Gastroesophageal Reflux Disease: You and Your Healthy Belly - Part 2


Written by Clare Abercrombie, Lauren Houser, CRNP and Georgia Tetlow, MD Do you or a loved one suffer from heartburn or acid indigestion? Are you experiencing intense heartburn during pregnancy? Approximately 15-20% of people experience either acid reflux or heartburn once a week. These symptoms are commonly experienced by the condition known as GERD--gastroesophageal reflux disease. We touched on the risks of the long term use of PPI's, a common treatment for GERD, but wanted to explore the condition in more detail. If you understand the physiology, skip to the bottom for integrative recommendations!

What is GERD?

The stomach and esophagus are part of the gastroesophageal tract which spans from mouth to anus. Reflux simply means to flow back or return. Gastroesophageal reflux occurs when the stomach’s contents including acids flow up from the stomach into the esophagus. Normally, a valve known as the lower esophageal sphincter (LES), prevents stomach contents from traveling into the esophagus. When the LES valve consistently malfunctions, either because it is weak or relaxes inappropriately, gastroesophageal reflux occurs. As part of this process, reflux can occur as a reaction to certain foods, and/or when the normal downward kinetic motion of gastric contents is interrupted.

What are the symptoms of GERD?

While heartburn and acid reflux are the most common symptoms of GERD, patients may also experience nausea, coughing, vomiting, hoarseness or loss of voice, and difficulty swallowing. It also common to notice a dry cough or sore throat. If the condition goes untreated, the cells lining the esophagus can become inflamed and damaged, causing the esophagus to swell and narrow. Long-term these effects may put you at risk for developing esophageal or stomach cancers.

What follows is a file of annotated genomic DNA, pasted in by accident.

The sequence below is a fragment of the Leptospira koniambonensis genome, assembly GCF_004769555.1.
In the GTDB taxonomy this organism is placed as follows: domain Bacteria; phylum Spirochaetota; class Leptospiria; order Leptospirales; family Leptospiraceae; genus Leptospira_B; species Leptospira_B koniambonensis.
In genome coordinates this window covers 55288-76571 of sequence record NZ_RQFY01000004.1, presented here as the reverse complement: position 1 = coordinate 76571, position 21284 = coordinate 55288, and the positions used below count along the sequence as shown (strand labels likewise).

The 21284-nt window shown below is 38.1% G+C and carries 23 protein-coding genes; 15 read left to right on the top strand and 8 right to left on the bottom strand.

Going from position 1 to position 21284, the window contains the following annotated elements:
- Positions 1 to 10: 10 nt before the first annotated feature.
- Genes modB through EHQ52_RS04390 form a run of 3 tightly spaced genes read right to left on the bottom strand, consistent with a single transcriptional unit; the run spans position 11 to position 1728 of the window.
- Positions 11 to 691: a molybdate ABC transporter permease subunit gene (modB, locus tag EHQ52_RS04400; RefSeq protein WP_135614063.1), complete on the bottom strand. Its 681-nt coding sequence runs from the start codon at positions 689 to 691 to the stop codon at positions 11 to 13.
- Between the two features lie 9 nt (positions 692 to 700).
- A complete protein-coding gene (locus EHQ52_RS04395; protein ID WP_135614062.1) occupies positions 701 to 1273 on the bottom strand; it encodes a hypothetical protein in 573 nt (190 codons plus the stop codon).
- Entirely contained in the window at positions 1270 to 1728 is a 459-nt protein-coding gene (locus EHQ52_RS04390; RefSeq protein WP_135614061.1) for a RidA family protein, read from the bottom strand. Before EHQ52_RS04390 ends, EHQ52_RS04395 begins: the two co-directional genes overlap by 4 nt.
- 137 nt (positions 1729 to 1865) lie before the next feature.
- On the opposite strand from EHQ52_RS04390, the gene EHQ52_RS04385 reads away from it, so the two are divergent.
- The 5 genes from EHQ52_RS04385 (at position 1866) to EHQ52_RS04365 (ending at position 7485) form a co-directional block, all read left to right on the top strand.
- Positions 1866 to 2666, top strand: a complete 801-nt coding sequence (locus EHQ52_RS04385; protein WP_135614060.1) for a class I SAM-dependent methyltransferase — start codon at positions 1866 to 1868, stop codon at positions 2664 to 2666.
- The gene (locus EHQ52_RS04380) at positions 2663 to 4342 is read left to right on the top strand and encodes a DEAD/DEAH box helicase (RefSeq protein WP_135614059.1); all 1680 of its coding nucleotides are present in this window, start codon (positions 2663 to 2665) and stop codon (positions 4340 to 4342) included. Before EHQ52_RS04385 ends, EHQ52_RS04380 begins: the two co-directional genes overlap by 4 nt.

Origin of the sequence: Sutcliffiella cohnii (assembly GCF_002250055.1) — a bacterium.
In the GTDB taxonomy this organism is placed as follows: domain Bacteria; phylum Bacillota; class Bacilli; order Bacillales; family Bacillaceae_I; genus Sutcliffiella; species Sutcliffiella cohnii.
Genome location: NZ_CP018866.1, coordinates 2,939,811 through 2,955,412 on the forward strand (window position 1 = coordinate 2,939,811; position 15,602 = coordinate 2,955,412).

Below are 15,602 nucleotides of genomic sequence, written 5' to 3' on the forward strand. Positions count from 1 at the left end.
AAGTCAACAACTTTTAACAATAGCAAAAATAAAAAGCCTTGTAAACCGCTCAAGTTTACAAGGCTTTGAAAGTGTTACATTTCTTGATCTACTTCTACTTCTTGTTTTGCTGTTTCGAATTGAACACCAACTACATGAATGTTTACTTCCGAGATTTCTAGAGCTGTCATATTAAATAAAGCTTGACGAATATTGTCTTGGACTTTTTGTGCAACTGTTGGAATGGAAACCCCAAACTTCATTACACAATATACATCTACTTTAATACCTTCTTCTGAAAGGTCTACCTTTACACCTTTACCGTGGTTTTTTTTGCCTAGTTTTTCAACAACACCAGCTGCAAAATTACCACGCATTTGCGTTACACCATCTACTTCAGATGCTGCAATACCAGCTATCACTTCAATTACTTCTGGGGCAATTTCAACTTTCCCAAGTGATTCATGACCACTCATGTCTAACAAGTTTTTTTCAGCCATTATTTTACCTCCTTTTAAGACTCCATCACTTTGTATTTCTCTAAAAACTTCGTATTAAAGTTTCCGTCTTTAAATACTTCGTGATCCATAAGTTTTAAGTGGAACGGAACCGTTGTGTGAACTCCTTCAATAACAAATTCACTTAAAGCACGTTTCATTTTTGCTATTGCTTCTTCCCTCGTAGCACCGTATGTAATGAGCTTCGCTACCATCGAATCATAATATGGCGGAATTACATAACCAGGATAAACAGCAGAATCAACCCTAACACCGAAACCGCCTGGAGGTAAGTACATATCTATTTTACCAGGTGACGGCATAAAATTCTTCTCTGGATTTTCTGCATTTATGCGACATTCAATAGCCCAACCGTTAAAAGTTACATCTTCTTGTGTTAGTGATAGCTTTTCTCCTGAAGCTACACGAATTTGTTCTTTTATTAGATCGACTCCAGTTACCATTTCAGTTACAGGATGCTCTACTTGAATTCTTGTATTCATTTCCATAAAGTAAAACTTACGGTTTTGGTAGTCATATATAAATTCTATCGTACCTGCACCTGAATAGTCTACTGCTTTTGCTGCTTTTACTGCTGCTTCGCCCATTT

What are the Causes of GERD?

Increased pressure within the gastrointestinal region may cause a GERD flare-up. This pressure could be caused by: wearing constrictive or tight clothing, pregnancy, being overweight, hiatal hernia or having abnormal fluid in the belly. Contrary to popular belief, GERD is not thought to be caused by excessive acid production in the stomach; rather it is, at least in part, the malfunction of the LES valve. There is certainly a mind body component to reflux--if you are suffering from anxiety, depression, or emotional stress you may have noticed heightened GERD symptoms. Other risk factors include smoking, excessive alcohol consumption, poor diet and diabetes.

Integrative Approach to GERD

An integrative medicine approach to GERD involves a holistic, multi-faceted treatment plan that includes mind-body therapy, nutrition/diet changes, exercise, certain medicines to heal the digestive tract, and other lifestyle changes.  The first step is to address triggers--for example to identify and eliminate key foods/beverages that cause reflux. These foods and beverages may include but are not limited to: alcohol, chocolate, coffee, cow’s milk, orange juice, tea, spicy foods, and tomato juice.

The next step is to support the gut in healing the inflammation that results from the reflux. Supplements such as arginine, peppermint, spearmint, and certain essential oils may be recommended by your practitioner to help alleviate pressure on the belly--some of these agents act as an anti-spasmodic. Licorice (Glycyrrhiza glabra) is an important herb utilized in repairing damaged cells and preventing possible abnormal cell growth within the esophagus. It's best to use licorice with the glycyrrhizin removed--called DGL, or deglycyrrhizinated licorice--if using longterm.

Meditation, breathing exercises, keeping a health journal, and aerobic exercise help patients heal and cope with anxiety or emotional stressors that can trigger GERD. An integrative practitioner can develop a specific tailored regime, utilizing both conventional and complimentary approaches to holistically treat GERD.